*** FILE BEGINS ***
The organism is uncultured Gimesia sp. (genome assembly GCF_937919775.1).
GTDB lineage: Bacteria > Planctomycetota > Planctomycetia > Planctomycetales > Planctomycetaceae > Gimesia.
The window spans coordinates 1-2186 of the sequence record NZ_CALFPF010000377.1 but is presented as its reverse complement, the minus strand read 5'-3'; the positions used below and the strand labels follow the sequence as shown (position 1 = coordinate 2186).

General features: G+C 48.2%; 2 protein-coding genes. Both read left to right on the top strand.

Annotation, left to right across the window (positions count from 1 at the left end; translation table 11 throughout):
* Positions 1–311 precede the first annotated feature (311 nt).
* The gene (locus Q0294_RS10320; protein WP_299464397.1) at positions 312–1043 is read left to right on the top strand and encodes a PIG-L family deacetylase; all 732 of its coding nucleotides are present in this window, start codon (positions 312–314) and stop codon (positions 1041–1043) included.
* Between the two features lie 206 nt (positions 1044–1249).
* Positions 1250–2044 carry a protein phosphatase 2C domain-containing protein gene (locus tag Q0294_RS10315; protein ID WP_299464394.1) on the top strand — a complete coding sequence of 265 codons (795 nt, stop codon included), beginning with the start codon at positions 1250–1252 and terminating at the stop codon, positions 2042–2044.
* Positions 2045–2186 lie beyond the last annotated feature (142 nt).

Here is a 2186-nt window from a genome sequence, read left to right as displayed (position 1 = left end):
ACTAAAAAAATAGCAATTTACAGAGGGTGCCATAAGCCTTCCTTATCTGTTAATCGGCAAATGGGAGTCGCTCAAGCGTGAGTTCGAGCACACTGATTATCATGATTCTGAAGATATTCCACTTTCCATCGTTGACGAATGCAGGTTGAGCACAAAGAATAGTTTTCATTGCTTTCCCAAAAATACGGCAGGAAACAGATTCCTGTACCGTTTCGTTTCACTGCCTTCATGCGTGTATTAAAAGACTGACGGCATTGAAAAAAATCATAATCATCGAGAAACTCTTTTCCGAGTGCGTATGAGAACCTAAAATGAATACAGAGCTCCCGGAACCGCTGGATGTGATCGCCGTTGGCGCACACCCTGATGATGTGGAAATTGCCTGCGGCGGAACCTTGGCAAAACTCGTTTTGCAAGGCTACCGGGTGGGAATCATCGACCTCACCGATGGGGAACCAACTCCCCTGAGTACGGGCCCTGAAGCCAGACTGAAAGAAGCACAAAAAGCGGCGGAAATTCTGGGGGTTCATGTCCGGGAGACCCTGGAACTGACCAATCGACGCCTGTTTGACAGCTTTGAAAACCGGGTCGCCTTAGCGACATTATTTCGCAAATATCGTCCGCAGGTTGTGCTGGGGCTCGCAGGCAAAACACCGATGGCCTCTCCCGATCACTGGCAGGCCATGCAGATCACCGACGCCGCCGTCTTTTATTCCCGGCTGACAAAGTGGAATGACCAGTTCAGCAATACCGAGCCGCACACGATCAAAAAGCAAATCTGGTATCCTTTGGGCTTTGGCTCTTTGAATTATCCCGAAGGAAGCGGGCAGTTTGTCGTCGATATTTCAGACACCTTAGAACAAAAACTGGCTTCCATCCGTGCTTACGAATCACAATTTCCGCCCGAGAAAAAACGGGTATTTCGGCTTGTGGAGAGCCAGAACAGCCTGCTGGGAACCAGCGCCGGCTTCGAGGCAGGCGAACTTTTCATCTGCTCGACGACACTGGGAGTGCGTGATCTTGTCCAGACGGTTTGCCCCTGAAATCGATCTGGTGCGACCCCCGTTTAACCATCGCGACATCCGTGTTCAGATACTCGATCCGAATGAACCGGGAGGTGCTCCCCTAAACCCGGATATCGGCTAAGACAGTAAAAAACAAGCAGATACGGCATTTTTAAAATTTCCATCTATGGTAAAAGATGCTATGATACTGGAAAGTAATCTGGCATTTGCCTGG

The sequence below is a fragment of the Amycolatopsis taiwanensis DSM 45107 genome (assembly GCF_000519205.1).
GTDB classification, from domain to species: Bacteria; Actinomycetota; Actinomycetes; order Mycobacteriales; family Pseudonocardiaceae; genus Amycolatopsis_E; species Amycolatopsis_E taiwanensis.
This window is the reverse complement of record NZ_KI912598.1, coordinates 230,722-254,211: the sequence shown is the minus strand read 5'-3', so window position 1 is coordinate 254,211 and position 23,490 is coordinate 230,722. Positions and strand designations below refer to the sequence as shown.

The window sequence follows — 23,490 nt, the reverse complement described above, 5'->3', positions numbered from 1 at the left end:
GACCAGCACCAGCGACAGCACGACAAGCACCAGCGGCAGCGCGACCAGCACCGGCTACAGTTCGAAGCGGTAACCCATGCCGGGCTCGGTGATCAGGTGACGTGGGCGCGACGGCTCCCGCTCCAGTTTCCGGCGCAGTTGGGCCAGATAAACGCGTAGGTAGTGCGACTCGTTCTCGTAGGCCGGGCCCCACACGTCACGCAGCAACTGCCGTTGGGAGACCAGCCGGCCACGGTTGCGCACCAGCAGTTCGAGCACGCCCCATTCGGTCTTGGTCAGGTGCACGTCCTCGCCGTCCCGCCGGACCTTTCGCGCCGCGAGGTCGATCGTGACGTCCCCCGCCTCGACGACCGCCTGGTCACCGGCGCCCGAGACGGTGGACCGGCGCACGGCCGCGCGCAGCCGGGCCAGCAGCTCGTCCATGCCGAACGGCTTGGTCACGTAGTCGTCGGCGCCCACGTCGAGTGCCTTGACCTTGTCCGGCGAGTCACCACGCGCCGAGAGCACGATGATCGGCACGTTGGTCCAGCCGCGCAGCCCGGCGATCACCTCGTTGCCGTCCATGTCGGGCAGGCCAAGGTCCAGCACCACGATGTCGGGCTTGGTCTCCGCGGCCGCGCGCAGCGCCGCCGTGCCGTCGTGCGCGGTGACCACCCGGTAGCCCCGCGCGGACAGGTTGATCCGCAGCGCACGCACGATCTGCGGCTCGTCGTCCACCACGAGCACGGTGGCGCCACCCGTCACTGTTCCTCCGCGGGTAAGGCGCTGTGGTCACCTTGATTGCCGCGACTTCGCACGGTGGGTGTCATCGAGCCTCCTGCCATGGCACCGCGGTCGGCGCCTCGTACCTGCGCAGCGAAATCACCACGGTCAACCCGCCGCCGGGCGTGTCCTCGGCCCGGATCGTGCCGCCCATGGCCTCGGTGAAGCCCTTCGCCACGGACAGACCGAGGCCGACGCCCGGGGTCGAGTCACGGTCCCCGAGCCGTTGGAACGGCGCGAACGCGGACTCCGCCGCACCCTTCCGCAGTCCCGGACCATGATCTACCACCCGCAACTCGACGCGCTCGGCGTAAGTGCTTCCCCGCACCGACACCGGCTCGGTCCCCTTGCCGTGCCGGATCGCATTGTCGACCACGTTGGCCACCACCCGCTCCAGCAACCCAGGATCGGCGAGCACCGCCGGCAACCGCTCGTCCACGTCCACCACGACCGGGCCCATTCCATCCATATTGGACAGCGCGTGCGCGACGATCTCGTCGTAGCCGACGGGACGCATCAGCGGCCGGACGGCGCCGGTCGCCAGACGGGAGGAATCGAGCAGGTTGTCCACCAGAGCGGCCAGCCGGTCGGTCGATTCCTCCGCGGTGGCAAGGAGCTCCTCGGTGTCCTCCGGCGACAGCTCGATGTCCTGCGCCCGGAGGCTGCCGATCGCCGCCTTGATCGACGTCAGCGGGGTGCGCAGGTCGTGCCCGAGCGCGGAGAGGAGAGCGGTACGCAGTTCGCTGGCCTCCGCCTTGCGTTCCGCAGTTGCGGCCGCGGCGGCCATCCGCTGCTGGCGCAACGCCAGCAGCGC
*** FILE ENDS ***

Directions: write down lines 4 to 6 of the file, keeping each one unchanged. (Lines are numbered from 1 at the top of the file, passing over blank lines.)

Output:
General features: G+C 48.2%; 2 protein-coding genes. Both read left to right on the top strand.

Annotation, left to right across the window (positions count from 1 at the left end; translation table 11 throughout):
* Positions 1–311 precede the first annotated feature (311 nt).